The novel coronavirus is causing cities, states, and countries to halt non-essential economic activity around the world. Ridesharing has been hit particularly hard as people are encouraged to stay home, colleges and universities are shifting to online learning, and so many other frequently made trips are no longer happening.
Uber (NYSE:UBER) and Lyft (NASDAQ:LYFT) have seen shares fall 45% and 30%, respectively, from their recent highs, while Tesla (NASDAQ:TSLA) has seen its shares fall over 40% from its recent peak. Let's look at why this could be an opportune time to pick up shares of these incredible growth stocks that are facing headwinds caused by the coronavirus outbreak.
Uber is delivering growth
Uber is an incredible growth story. In the previous three years, it has grown gross bookings at a 50% compounded annual rate (CAGR). Admittedly, much of this growth was achieved unprofitably. However, the competitive landscape was looking much brighter before the coronavirus outbreak.
The ratcheting down of the growth-at-all-costs philosophy is encouraging to investors who want to see more responsible management of the business. Now, with 111 million active riders worldwide and a reduction of incentives to customers, profitability appears to be within reach -- that is, when economic activity resumes to normalcy.
What's more, the Uber Eats segment is experiencing gross bookings growth at 73% year over year. That's a good deal ahead of the overall numbers. Additionally, while Rides is seeing significant decreases in revenue during the pandemic, the Eats segment is proving to be more resilient. According to information released by the company on March 24, Eats sales increased by 10% the week prior and saw a 30% increase in people signing up to deliver food in the U.S.
Admittedly, the Eats business is still a loss generating one for Uber. However, there will be cost efficiencies with scale. Moreover, the company is increasing the take rate in the segment. In its most recent quarter, it went from 6.4% to 9.5% year over year and the company believes it can achieve a long-term target of 15%.
A more focused strategy
In contrast to Uber, Lyft has a more focused strategy. It's choosing to take part in only the Rides business. Nonetheless, that hasn't stopped the company from achieving strong growth. It hurdled a significant milestone in its most recent quarter, eclipsing $1 billion in quarterly revenue, which was up 53% year over year. The growth is fueled by increases in revenue per rider, and more riders overall, that is each coincidentally up 23%.
Whether the focused strategy employed by Lyft or the broader approach taken by Uber will win out is uncertain at this point. However, investors can reduce company-specific risk and be exposed to both strategies by owning both companies.
Finally, Lyft has a $2.8 billion cash and short-term investment reserve in its balance sheet. That stockpile, combined with the fact that a large portion of its expenses is variable (drivers), means the chances of the company facing a liquidity crunch are slim. Still, the pandemic is likely causing revenue to decrease substantially, and so the next few weeks to months will be challenging.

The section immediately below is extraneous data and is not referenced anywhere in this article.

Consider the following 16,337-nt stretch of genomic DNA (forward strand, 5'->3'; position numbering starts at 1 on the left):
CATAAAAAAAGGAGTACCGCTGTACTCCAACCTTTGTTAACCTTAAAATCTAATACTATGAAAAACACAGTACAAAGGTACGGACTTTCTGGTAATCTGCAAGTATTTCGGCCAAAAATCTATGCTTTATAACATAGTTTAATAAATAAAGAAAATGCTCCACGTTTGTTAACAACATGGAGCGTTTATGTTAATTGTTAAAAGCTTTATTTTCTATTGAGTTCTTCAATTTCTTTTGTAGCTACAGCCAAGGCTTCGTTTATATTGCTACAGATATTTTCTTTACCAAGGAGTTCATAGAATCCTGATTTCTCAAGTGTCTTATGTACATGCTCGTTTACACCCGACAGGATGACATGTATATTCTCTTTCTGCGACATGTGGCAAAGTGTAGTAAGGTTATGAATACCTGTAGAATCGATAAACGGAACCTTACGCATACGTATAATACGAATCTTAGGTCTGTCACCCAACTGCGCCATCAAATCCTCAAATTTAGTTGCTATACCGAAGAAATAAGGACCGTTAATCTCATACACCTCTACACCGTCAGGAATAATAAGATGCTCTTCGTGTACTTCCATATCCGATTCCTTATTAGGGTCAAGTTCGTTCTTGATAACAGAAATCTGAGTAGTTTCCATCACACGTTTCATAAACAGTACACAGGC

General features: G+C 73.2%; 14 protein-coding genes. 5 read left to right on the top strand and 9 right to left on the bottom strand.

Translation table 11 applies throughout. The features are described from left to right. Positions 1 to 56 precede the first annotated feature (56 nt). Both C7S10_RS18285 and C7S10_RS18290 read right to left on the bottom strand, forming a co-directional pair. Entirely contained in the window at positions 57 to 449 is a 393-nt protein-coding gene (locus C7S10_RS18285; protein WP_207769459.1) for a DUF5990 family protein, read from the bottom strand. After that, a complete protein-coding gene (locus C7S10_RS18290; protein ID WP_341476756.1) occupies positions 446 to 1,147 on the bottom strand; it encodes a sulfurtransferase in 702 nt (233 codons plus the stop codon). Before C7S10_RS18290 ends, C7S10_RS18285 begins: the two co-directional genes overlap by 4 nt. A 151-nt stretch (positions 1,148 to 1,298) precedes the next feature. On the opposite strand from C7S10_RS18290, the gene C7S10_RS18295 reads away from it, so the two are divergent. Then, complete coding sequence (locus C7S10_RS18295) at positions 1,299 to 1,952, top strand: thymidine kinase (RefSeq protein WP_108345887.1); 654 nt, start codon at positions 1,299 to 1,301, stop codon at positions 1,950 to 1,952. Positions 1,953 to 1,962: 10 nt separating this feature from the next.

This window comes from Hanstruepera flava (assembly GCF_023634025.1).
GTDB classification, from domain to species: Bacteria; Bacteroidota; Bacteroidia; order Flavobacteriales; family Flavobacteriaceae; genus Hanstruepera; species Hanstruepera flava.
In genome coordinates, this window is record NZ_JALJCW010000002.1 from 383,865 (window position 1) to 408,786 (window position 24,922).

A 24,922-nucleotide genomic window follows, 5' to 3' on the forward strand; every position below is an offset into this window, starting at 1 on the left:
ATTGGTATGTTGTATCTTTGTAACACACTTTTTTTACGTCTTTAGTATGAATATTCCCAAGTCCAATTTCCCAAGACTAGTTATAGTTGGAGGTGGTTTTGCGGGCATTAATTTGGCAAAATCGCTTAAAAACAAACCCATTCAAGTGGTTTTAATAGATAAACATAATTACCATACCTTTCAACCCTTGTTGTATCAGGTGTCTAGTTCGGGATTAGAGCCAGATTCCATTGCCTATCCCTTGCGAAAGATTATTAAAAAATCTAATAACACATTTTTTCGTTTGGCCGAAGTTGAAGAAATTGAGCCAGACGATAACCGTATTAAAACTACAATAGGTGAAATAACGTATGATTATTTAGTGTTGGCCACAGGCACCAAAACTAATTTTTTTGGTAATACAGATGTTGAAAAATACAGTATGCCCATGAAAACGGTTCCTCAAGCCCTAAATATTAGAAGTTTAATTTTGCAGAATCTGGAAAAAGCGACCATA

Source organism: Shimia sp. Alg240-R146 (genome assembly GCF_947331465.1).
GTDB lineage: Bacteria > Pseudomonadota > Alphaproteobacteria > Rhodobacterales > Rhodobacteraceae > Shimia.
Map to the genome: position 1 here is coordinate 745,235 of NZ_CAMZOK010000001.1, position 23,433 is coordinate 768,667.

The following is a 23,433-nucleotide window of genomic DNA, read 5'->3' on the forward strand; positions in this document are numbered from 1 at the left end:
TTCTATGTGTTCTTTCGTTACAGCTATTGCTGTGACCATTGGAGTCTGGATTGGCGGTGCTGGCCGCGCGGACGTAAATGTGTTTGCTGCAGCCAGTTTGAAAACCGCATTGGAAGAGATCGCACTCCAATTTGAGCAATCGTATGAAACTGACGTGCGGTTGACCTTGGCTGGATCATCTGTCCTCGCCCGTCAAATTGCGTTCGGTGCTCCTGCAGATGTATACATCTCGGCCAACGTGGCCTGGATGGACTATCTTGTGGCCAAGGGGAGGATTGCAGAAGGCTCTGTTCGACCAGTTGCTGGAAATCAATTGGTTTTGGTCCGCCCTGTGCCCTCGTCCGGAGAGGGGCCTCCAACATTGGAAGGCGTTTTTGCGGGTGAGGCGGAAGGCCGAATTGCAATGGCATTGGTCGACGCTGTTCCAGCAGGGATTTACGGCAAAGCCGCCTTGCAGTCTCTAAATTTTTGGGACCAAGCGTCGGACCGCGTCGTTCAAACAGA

That's what makes buying the stock now a higher risk than usual. At the same time, that's what's providing the opportunity to buy the stock at close to half of the 2020 peak price of $54 reached on Feb. 11.
Tesla is investing in growth
The Elon Musk-led company often boasts about being able to grow revenue incredibly fast with limited to no marketing spend. Over the last four years, revenue has grown at a CAGR of 57%.
The increases are because of rising capacity and production, mainly by ramping up its Model 3, a fully electric four-door sedan, which is generating strong organic demand.
Tesla delivered more than 287,000 Model 3s in fiscal 2019. Moreover, the company added capacity to build an additional 150,000 Model 3 cars per year at its Shanghai facility, which will help further sustain the incredible growth, reduce transportation expenses, and provide some diversification in production. The final point is especially vital during current circumstances.
Additionally, Tesla started production of a new Model Y, a fully electric SUV, which it will start delivering by the end of its first quarter of the fiscal year 2020. Admittedly, this goal may need to be pushed back a quarter or more because of the closure of the Fremont facility. However, given the popularity of SUVs, the company is expecting the Model Y to do just as well as the Model 3 when it ramps deliveries.
Amid the coronavirus induced shutdown of all non-essential business in California, Tesla reluctantly stopped its operations in the Fremont facility. The location was ramping up to be capable of producing over 500,000 cars by mid 2020. Now, the timeline for the increase is uncertain.
The question marks surrounding Tesla are greater now amid the coronavirus pandemic. Importantly, investing in the stock market is a balancing act between risk and return. Where risks are higher, there may be an opportunity for increased return. You could wait for more clarity into the aftermath of the outbreak, but then you may have to pay higher prices.
What this means for investors
The coronavirus outbreak is disrupting operations for all three of the businesses mentioned above. However, when the pandemic has run its course, economic activity should start to normalize.
If you wait until then to start accumulating shares, prices might be much higher than current levels. Uber, Lyft, and Tesla are great growth stocks that also come with a high degree of risk. Investors looking to accumulate shares should do so with money they don't expect to need for at least the next few years.